“It’s no different than taking a pulse—sometimes it’s slow, fast, thready, erratic, but a heartbeat is still a heartbeat,” Constantia said, surreptitiously checking out the guy Palette was watching. They were at Kauffman’s and she swung them by her momentum around the cosmetics counter and back towards the clothes.
She pulled a white blouse from one of the racks of new arrivals that stood on the aisle. The fabric was gossamer, somewhat transparent, with a low scoop neck and long sleeves that ended in bell-like ruffles. It was long, more like a tunic. She held it up in front of herself and turned toward Paulette, who was checking out skinny jeans that looked like they were made of plastic, her fingers absently kneading the fabric.
“That looks like you. What would you wear it with?”
A sales woman approached. She looked well over fifty with caked on makeup to hide wrinkles, her dark straight hair in a razor-cut asymmetric style. “Do you girls need any help?”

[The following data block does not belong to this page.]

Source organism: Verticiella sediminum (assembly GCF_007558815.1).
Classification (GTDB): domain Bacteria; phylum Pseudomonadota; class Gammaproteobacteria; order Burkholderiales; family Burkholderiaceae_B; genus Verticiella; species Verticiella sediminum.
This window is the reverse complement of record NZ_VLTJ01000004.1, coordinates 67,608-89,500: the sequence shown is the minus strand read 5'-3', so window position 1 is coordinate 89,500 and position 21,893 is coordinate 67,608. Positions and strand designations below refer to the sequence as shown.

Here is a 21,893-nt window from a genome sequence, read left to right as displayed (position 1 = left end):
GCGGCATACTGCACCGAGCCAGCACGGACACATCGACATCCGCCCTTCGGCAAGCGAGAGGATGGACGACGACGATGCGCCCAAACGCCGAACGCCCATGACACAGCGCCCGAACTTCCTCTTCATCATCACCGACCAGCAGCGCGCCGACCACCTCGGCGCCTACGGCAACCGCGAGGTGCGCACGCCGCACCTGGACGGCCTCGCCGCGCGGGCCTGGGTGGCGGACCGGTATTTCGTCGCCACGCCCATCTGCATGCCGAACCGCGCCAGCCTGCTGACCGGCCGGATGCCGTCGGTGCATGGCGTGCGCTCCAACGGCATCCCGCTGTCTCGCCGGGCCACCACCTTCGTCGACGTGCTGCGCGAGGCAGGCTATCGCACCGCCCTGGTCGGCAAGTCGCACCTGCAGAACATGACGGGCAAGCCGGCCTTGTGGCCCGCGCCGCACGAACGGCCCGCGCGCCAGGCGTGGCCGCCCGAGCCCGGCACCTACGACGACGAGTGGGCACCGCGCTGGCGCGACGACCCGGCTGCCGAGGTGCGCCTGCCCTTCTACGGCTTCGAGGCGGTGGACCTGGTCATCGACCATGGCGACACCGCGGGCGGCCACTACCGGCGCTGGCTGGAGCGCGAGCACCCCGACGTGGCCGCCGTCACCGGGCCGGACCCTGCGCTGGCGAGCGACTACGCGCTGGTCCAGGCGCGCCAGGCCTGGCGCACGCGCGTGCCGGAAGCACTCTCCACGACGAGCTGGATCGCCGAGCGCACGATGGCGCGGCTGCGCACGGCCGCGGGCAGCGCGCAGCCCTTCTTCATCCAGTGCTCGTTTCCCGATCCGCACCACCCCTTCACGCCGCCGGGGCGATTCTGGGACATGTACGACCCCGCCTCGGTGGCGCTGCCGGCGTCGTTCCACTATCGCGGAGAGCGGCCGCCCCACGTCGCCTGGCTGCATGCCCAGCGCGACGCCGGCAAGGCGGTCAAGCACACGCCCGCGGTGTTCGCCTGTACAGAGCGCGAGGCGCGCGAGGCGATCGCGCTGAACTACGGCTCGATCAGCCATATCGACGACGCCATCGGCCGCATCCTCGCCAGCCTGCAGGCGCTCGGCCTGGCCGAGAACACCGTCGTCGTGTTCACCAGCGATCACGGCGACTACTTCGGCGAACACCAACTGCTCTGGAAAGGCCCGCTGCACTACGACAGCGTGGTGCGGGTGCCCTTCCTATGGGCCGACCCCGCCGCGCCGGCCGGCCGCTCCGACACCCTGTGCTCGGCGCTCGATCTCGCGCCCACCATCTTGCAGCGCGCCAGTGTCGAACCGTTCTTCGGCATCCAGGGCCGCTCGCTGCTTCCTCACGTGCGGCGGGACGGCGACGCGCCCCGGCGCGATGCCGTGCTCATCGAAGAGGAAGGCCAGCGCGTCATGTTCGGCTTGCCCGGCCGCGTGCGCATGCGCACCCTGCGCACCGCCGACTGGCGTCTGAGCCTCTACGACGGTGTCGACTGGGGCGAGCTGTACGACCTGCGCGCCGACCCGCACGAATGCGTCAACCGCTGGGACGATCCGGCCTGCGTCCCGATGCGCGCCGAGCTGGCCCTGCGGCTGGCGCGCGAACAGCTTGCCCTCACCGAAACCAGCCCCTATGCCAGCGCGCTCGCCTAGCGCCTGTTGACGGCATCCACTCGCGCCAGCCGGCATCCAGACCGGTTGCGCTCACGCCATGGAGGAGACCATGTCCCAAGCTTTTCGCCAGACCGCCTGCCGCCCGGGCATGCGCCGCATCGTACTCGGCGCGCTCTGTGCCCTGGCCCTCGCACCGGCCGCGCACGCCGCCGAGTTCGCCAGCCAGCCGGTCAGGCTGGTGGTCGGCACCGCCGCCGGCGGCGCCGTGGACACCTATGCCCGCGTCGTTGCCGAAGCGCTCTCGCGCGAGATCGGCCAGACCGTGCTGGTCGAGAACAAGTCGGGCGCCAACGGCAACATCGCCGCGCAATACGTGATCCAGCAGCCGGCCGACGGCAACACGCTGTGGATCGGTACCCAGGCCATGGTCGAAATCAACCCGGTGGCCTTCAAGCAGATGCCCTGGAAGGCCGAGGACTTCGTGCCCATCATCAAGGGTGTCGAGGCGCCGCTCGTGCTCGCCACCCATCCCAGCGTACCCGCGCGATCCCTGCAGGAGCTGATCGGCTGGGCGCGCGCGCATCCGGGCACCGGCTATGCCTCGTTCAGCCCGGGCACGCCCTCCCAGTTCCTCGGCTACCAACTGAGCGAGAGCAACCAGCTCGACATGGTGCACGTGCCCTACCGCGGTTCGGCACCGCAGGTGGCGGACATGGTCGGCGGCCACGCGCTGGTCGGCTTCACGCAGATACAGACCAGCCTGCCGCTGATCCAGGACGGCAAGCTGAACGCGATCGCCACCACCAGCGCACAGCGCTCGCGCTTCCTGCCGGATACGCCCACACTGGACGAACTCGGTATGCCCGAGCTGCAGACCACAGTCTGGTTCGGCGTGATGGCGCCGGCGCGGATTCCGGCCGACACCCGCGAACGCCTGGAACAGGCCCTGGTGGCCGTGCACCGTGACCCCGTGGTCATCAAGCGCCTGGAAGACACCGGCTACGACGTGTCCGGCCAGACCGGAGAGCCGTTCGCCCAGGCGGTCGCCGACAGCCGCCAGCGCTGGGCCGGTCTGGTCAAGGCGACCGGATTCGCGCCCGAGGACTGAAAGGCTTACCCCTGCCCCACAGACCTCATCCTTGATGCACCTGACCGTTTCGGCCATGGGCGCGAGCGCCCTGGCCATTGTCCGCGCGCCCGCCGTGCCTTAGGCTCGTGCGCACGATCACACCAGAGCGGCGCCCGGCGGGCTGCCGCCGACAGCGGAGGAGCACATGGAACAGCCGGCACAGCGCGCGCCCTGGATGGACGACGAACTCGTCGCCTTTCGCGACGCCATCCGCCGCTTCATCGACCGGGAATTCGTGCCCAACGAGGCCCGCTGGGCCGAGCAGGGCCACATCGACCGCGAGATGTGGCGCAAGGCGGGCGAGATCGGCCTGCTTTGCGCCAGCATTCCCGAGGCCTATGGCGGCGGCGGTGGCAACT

The word “girls” caused Paulette to curl her lip, and before she said what she was thinking, Constantia thanked the woman and said they were fine.
Paulette stared after the saleswoman as she retreated a short distance to fuss with a mannequin that did not need any attention. “You’d think in a place like this she’d learn to do her makeup better.”
“Her eyeliner was nice; it was navy blue.”
“I saw that.” Paulette was studying the blouse as Constantia scanned the nearby racks. “A short skirt maybe? Your denim mini and the Ugg boots.”
Constantia hummed a sound of doubt. She walked to a display of calf length slacks; they were supposed to be good on short women.
“What about leggings?” Paulette held up a cotton and spandex pair in black. “With ballet flats.”
“My bronze ones,” Constantia agreed, joining Paulette in searching out her size. She emerged with white ones in medium. “I want to try these on. You mind waiting? I want your opinion.”
Paulette nodded. She had grabbed up a black pair, small, and held them up to check out the length on her long legs. “Maybe with boots.”
“They don’t have to hit your ankle. They’re showing them shorter, with tunics and flats.”
“Not exactly my style,” Paulette said, folding the pants over her arm. “I’ll wait. Go on.”
“You don’t want to try them?”
“No, I know how they’ll be. They’re fine. Go on.”
Constantia was gone about five minutes before she emerged from the dressing room, barefoot.
Paulette laughed. “You look like your First Communion.”
“Ha ha.” She looked down at herself, turned a little to make the blouse, full under the bust, float and billow around her waist. “I like it.”